Don't be put off that it is a book about moles. It is by no means a childrens book and although it is often compared to Lord of the Rings, the only similarity is that Horwood and Tolkien are both great storytellers.
Everything in life is a matter if taste so recommending anything to someone else is always difficult but if you have at least a little imagination and are open to the idea that moles could have a society, then you will love this book.
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2 of 2 people found the following review helpful
A good "fairy tale" ? Yes,it is.
A masterpiece ? Not by far.
The comparison to "Watership Down" is devastating for this book.The introduction of a lot of "metaphysical" or "supernatural" bits and pieces weakens the real story.The involvement of "scribes" and books(,libraries !)in a "mole" world is so impossible that becomes ludicrous.Mole "characters"are introduced ,create "great expectations"to the reader,and then they are summarily and unceremoniously disposed of.Or,at least,never "complete" their part in the "great mole scheme of things".Too much description of the "environment",too little "dialogue".
Like I said.Had I not read "Watership Down" (many times)first,I might have enjoyed this book a lot more.But as is the case, I almost had to struggle through it.
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17 of 19 people found the following review helpful
5.0 out of 5 stars A life changing book 17 Jan 2007
I read the original Duncton wood when it came out and the subsequent books as they came out.

Nothing can prepare you for the depth, complexity, and pure emotional attachment of these books. Ok, for some people the characters being moles may be offputting .. I know that when ever I enthuse to friend about this series their eyes glaze over when I get to that part. But dont be put off, these are very deep, emotional and spiritual books about love, obsession, corruption and community. When you have read these, books about Hobbits and Goblins will seem silly and shallow!

William Horwoods style is quite unique, I have never read any other book where you are never quite sure whether a character you have started to really relate to and enjoy, will suddenly meet a grizzley end.

Horwood also has the ability to create some of the most evil characters ever imaginable... for those of you know .. Mandrake!! and yet you understood why they had become how they were, and felt sympathy and understanding for them ... a unique talent.

I would say that these are not for children, I read the first at 15, which is about right.

These books have a rare beauty and special quality about them that cannot be put into words ... if you want a quick read to get you into Horwood, buy his biography ' the boy with no shoes ' this documents his austere, troubled childhood and illustrates his relationships with various people, his mother ( shades of Mandrake!!) Grandmother (love of life and caring nature) Mr Bubbles ( at one with nature ).. it is very remaniscent of the style of Duncton and obviously a factor in its existence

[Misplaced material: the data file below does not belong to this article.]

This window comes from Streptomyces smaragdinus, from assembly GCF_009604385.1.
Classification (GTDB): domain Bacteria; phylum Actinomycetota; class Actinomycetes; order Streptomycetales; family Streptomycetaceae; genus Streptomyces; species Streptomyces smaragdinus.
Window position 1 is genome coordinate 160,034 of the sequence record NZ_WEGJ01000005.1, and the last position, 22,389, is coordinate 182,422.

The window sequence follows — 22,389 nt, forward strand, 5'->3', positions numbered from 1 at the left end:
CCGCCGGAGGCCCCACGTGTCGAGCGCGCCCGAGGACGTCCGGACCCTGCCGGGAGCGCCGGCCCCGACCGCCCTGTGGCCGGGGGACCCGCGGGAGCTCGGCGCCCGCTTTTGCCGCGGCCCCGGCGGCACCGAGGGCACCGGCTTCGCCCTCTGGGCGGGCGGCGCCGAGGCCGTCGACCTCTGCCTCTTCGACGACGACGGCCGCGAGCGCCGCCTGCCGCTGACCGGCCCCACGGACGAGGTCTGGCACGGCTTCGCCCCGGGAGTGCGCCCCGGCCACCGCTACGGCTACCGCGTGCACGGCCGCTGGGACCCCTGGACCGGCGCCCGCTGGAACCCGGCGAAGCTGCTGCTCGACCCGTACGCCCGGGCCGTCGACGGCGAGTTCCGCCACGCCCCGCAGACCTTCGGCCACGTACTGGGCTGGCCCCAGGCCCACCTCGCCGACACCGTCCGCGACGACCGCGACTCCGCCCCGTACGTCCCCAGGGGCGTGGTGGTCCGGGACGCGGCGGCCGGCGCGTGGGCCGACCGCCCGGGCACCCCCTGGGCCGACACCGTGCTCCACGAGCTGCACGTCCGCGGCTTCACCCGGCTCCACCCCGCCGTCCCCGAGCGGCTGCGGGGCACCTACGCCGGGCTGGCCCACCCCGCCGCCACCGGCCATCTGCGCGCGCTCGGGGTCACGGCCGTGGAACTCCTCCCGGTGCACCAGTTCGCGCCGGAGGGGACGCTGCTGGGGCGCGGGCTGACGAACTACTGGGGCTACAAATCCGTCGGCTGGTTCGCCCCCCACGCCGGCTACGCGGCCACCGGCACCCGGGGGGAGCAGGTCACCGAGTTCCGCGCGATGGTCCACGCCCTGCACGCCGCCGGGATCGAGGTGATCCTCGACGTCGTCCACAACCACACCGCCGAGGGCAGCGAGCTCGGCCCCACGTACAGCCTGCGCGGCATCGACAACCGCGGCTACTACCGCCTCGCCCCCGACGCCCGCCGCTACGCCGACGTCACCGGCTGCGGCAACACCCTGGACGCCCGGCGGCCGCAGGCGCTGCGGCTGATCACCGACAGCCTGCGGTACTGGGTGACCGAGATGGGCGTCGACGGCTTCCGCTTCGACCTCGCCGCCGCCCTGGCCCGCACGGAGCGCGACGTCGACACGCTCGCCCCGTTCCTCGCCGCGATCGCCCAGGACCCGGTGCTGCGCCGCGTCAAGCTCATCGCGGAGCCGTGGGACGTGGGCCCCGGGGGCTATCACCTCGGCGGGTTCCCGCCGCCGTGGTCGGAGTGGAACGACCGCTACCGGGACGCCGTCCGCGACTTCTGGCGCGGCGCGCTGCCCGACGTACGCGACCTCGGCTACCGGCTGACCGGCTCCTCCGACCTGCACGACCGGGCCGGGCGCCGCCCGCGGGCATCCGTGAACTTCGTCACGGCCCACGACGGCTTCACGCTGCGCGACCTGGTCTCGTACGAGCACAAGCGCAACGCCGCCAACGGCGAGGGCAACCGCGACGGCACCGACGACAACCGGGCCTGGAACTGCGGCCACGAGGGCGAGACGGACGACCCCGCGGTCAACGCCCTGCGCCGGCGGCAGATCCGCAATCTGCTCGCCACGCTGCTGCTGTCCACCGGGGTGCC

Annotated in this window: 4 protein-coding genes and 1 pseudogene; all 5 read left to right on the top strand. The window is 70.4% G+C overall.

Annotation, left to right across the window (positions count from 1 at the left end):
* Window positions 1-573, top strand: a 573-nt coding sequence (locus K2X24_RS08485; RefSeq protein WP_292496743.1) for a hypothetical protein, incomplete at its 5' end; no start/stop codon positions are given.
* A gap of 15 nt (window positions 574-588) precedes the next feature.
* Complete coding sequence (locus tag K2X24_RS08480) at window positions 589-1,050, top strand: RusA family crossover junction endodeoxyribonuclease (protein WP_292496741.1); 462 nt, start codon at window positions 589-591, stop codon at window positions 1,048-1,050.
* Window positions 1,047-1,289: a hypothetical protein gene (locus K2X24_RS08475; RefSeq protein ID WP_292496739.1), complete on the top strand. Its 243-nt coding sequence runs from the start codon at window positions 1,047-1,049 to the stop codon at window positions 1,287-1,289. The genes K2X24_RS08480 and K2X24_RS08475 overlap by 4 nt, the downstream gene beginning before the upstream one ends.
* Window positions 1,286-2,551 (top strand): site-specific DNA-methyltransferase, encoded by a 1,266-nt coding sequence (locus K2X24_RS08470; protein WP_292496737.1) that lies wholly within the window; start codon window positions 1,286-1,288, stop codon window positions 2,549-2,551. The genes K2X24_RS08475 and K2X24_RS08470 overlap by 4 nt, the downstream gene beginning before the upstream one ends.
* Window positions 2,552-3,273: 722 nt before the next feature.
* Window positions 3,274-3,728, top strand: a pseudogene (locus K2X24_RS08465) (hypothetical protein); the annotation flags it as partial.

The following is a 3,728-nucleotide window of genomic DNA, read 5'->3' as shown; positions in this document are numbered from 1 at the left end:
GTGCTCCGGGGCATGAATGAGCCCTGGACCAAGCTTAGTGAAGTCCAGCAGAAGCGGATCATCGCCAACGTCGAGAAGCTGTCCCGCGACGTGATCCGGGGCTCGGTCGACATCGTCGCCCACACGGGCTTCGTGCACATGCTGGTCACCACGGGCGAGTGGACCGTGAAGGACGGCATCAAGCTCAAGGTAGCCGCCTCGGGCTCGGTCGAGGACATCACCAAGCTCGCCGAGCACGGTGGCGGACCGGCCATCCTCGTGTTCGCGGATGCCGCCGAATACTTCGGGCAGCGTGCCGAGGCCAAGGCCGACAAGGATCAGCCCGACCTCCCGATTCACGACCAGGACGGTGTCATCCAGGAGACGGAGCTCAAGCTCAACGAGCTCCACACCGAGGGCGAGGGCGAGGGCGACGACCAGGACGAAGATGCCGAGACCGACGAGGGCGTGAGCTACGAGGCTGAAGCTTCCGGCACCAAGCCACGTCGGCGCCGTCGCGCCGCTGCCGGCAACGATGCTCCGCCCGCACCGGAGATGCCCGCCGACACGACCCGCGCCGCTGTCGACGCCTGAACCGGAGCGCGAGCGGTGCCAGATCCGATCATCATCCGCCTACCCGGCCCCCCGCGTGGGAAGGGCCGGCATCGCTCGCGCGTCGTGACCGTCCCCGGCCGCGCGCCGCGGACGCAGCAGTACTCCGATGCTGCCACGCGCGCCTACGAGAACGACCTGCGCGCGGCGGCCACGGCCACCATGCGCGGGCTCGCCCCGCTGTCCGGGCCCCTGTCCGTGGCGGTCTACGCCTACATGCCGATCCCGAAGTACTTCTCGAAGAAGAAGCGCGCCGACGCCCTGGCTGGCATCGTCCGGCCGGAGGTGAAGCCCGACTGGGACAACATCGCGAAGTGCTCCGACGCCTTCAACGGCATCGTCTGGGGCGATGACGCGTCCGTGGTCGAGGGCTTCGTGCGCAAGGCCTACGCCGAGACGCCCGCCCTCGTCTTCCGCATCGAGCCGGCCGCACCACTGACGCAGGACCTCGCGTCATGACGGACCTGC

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Most Recent Customer Reviews
5.0 out of 5 stars good service
delivered fast. as described.
Published 14 days ago by Jean P
5.0 out of 5 stars Five Stars
Excellent read
Published 26 days ago by affeni
5.0 out of 5 stars Most enjoyable
Very different to read a book from the eyes of a mole, I found it sad, happy, spiritual and maybe a little repetitive.
Published 4 months ago by S. E. Wilson
5.0 out of 5 stars Fantasy meets sociology
This is a fantasy story with a twist since it brings up ancient belief systems and makes us more aware of our disconnectedness to nature at this time, and maybe our estrangement to... Read more
Published 5 months ago by gordon davison
5.0 out of 5 stars Moving best book sets
I bought duncton wood when I was in my early twentys, being an average man I drunk beer and was I think a regular bloke. Read more
Published 7 months ago by Tbone
5.0 out of 5 stars A mole in a hole
Why is this book not better known, it's a brilliant allegory. A great adventure story, good and evil. Wonderfully written.
Published 11 months ago by openminded
4.0 out of 5 stars Good service,good book
Fair condition for a second hand book ,arrived promptly and granddaughter now enjoying it as I did many years ago but no longer in print.
Published 14 months ago by R. Horwood
5.0 out of 5 stars Excellent Read!
Recommended to me by a friend and I must admit was rather hesitant as a book about moles did not rate highly on my reading list. Read more
Published 15 months ago by Patrick Dalby
5.0 out of 5 stars Moles-the chronicles begin.
An extremely interesting and courageous piece of fiction. Who would ever have thought that moles could be so strong and adventureous. Well written.
Published 19 months ago by Clive
5.0 out of 5 stars The first book of a gripping tale for "Tolken" readers
Those that like Tolken and have a love of reading great long tales should try reading these books, they won't be disappointed.
Published 23 months ago by Robbie